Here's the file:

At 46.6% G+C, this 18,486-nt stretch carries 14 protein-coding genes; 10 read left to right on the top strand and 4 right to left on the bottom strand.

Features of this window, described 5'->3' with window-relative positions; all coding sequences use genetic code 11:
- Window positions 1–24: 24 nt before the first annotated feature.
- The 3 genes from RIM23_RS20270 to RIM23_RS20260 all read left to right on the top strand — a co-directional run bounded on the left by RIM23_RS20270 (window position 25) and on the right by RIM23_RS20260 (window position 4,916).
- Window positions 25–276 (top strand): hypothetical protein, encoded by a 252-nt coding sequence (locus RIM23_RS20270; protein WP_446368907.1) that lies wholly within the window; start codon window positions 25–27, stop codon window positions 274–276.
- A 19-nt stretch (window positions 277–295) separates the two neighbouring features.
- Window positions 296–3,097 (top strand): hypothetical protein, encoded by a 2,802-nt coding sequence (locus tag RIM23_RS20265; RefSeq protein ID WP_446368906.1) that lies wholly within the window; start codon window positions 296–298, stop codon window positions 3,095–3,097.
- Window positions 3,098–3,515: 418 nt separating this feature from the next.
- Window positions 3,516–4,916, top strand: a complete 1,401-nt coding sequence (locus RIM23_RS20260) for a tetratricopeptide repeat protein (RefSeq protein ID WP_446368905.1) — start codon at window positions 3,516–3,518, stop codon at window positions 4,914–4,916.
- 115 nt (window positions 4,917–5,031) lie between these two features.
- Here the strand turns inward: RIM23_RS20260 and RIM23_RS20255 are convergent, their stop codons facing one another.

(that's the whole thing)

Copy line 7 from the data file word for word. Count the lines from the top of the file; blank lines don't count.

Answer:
- Window positions 296–3,097 (top strand): hypothetical protein, encoded by a 2,802-nt coding sequence (locus tag RIM23_RS20265; RefSeq protein ID WP_446368906.1) that lies wholly within the window; start codon window positions 296–298, stop codon window positions 3,095–3,097.